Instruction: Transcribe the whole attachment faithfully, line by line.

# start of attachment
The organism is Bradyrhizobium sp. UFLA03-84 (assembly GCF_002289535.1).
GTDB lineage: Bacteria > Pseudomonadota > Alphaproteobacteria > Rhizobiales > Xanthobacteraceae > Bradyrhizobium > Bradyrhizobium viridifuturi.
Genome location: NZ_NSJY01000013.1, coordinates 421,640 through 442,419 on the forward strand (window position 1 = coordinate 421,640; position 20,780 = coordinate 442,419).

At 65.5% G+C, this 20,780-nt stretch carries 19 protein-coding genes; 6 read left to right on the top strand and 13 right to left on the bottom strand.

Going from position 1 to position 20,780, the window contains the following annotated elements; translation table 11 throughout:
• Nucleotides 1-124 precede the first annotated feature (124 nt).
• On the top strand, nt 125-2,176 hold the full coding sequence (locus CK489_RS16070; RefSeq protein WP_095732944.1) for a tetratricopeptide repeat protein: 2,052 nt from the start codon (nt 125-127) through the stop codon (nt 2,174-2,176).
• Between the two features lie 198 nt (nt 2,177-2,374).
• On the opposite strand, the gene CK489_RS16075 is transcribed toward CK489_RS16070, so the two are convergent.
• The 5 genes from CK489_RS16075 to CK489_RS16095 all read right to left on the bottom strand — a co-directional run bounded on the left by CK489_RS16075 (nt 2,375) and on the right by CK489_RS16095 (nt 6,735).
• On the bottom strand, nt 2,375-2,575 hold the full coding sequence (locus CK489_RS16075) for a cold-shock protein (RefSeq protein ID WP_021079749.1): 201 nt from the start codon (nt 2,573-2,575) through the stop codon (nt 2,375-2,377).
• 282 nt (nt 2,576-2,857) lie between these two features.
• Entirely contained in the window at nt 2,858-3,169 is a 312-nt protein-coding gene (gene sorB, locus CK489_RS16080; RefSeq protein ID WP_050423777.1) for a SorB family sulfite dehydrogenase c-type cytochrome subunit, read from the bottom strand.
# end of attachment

The organism is Bradyrhizobium sp. UFLA03-84 (assembly GCF_002289535.1).
GTDB lineage: Bacteria > Pseudomonadota > Alphaproteobacteria > Rhizobiales > Xanthobacteraceae > Bradyrhizobium > Bradyrhizobium viridifuturi.
Genome location: NZ_NSJY01000013.1, coordinates 421,640 through 442,419 on the forward strand (window position 1 = coordinate 421,640; position 20,780 = coordinate 442,419).

At 65.5% G+C, this 20,780-nt stretch carries 19 protein-coding genes; 6 read left to right on the top strand and 13 right to left on the bottom strand.

Going from position 1 to position 20,780, the window contains the following annotated elements; translation table 11 throughout:
• Nucleotides 1-124 precede the first annotated feature (124 nt).
• On the top strand, nt 125-2,176 hold the full coding sequence (locus CK489_RS16070; RefSeq protein WP_095732944.1) for a tetratricopeptide repeat protein: 2,052 nt from the start codon (nt 125-127) through the stop codon (nt 2,174-2,176).
• Between the two features lie 198 nt (nt 2,177-2,374).
• On the opposite strand, the gene CK489_RS16075 is transcribed toward CK489_RS16070, so the two are convergent.
• The 5 genes from CK489_RS16075 to CK489_RS16095 all read right to left on the bottom strand — a co-directional run bounded on the left by CK489_RS16075 (nt 2,375) and on the right by CK489_RS16095 (nt 6,735).
• On the bottom strand, nt 2,375-2,575 hold the full coding sequence (locus CK489_RS16075) for a cold-shock protein (RefSeq protein ID WP_021079749.1): 201 nt from the start codon (nt 2,573-2,575) through the stop codon (nt 2,375-2,377).
• 282 nt (nt 2,576-2,857) lie between these two features.
• Entirely contained in the window at nt 2,858-3,169 is a 312-nt protein-coding gene (gene sorB, locus CK489_RS16080; RefSeq protein ID WP_050423777.1) for a SorB family sulfite dehydrogenase c-type cytochrome subunit, read from the bottom strand.